The best safety professionals that I've worked with like safety. They read all the right safety magazines and go to all the right safety conferences. But that's...
Recently, I was talking to a safety consultant who told me about a business he visited a while ago that had staff handling pieces of wood with multiple nails sticking out, while not wearing gloves.
Every day these employees were constantly subjecting their hands to pain, yet, no-one complained.
What's interesting about human behaviour is that when we are in physical pain the body will learn to adapt and avoid it.
Think about the last time you had a sore tooth. You automatically started eating on the other side of your mouth.
In this company where people were ignoring the daily pain of work, they just got used to it because everyone else was doing it and nobody protested. Management was okay and would have been open to suggestions (provided enough people let them knew of the issue).
Often, people will get so used to the pain they are in that they just don't notice it. It's easier for them to put their head in the sand and not even think about the pain, even if they are not happy about it.
The safety consultant even questioned some employees as to why they were putting up with the pain, but he just got the response that it wasn't a big deal.
Interestingly, humans are designed to avoid painful situations and move towards gainful. According to Maslow's Hierarchy of Needs, we are programmed to want freedom from fear, pain and danger. We intrinsically want to work in companies that will keep us safe from harm.
However, sometimes we don't feel that things will change or that by speaking up we will be in even more danger. This is what keeps people trapped. However, the good news is that because we are programmed to want to be pain free, you can tap into people's deep seated need to be safe.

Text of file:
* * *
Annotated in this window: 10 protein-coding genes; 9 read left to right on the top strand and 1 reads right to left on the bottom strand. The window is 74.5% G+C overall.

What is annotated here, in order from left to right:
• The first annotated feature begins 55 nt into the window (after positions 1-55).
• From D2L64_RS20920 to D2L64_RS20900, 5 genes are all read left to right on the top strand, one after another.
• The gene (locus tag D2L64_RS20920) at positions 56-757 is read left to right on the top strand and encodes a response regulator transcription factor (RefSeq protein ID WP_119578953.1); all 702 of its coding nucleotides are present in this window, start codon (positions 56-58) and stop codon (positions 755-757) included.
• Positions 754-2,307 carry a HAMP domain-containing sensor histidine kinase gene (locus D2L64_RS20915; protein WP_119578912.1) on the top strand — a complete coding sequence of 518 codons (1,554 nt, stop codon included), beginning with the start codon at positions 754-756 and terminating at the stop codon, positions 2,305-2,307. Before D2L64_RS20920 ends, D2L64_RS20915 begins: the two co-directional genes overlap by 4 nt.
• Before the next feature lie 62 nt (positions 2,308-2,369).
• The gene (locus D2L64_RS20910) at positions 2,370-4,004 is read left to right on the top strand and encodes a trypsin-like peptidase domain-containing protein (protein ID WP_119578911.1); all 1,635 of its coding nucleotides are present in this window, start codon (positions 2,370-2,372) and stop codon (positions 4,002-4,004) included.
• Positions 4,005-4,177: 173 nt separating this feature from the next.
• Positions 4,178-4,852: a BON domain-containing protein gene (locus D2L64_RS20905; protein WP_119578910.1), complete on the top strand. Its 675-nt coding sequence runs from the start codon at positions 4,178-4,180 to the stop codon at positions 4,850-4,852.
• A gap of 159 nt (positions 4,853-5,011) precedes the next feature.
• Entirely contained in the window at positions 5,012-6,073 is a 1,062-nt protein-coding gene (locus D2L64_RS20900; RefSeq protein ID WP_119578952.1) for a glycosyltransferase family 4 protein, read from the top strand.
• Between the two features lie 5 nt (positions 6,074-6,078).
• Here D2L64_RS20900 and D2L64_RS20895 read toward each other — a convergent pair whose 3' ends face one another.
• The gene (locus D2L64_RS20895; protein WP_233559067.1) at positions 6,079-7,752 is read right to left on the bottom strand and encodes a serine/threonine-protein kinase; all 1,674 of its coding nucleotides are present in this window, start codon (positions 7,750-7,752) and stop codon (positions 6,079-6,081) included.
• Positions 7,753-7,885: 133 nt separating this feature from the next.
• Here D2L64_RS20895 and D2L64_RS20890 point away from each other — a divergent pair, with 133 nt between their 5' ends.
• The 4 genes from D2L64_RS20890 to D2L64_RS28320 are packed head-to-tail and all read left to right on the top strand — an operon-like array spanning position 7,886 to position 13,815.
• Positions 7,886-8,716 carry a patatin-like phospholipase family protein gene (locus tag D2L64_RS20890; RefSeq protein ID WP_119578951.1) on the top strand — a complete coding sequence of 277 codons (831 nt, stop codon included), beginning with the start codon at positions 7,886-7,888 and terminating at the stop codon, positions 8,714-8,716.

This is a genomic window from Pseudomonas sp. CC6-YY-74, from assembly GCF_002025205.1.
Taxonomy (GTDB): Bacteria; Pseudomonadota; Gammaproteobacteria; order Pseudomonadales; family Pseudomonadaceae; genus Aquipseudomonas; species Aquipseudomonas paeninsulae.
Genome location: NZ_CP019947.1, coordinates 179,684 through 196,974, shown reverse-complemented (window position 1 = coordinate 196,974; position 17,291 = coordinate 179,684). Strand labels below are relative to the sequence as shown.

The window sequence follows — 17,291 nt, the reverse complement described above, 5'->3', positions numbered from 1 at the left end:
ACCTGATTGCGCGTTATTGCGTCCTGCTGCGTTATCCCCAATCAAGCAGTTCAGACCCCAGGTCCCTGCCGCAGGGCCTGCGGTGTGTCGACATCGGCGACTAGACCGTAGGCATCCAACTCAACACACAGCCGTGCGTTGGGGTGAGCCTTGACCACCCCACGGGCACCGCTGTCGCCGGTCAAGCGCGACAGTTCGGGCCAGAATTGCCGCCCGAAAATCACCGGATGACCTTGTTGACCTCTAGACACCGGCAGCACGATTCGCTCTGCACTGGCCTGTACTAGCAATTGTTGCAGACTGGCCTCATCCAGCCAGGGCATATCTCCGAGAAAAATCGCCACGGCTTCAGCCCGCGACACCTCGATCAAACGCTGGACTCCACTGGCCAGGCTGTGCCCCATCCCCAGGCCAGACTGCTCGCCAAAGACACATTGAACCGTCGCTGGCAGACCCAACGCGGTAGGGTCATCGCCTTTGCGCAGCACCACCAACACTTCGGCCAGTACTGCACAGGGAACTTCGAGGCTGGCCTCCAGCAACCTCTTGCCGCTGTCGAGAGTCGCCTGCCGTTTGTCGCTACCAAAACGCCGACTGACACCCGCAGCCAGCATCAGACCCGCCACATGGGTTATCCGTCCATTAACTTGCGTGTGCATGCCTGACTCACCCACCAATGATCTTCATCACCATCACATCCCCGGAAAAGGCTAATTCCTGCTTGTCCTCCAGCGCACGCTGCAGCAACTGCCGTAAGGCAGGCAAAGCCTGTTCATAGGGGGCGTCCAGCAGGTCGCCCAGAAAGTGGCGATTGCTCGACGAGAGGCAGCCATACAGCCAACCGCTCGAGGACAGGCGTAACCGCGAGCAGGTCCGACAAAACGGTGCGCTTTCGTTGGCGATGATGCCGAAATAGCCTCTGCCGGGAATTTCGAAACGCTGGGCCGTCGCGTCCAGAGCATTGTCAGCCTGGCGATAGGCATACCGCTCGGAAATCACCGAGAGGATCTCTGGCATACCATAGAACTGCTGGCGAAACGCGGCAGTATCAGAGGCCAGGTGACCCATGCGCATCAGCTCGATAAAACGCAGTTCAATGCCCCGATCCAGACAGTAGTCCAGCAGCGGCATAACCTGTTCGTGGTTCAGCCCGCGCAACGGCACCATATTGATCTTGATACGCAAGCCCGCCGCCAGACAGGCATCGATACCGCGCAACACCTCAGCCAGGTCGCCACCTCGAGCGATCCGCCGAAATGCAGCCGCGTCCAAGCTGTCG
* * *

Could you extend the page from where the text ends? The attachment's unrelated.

Changing the Safety Mindset
When it comes to employees working unsafely or not even caring about their safety, the way to bring it to their attention is to make it active in their neurology. Instead of them deleting the pain, you need to bring it to the forefront of their mind. You need to stop them from pretending that it isn't a big deal.
The only way to break employees out of their complacency is to make them aware of the pain in a crystal clear way. To bring it to the top of mind, you need to start by asking feeling words such as "How does it feel to handle lumps of dry wood every day with nails that cut your hands?"
Or if they are working unsafely and in denial about the danger they are putting themselves into ask, "How do you think you'd feel if you lost your foot because you weren't being careful with the chainsaw?"
Essentially, you need to ask questions that make people aware of the level that they're at. Then, you need to paint a picture of the possibilities. What the future would look like if they made a change. For example, by asking: "So what do you think it would be like to come home from work everyday without cuts on your hands?"
You need to make them aware of the gap between where they are now and where they really want to be (or in this case, need to be). Call them to a higher place and tap into their emotions. The real trick is for them to tell you, rather than you tell them.
What a lot of safety professionals do is go into lots of detail about why people should avoid the dangerous behaviour. Or tell people off and let them know they are wrong or stupid (or both). This only creates overwhelment and the potential for disagreement. It almost certainly guarantees that they won't change.
When you change someone's attitude, you change their destiny. As a safety leader, you need to have the safety communication skills to encourage people to work at the optimum level. You need the skills to influence your workplace to buy into the company's safety vision.
What are you doing to learn how to change someone's attitude to safety? Your first step is to attend my free webinar, 3 Secret Strategies to Inspire Effective Action on Your Safety Messages.
Photo credit, Marin, freedigitalphotos.net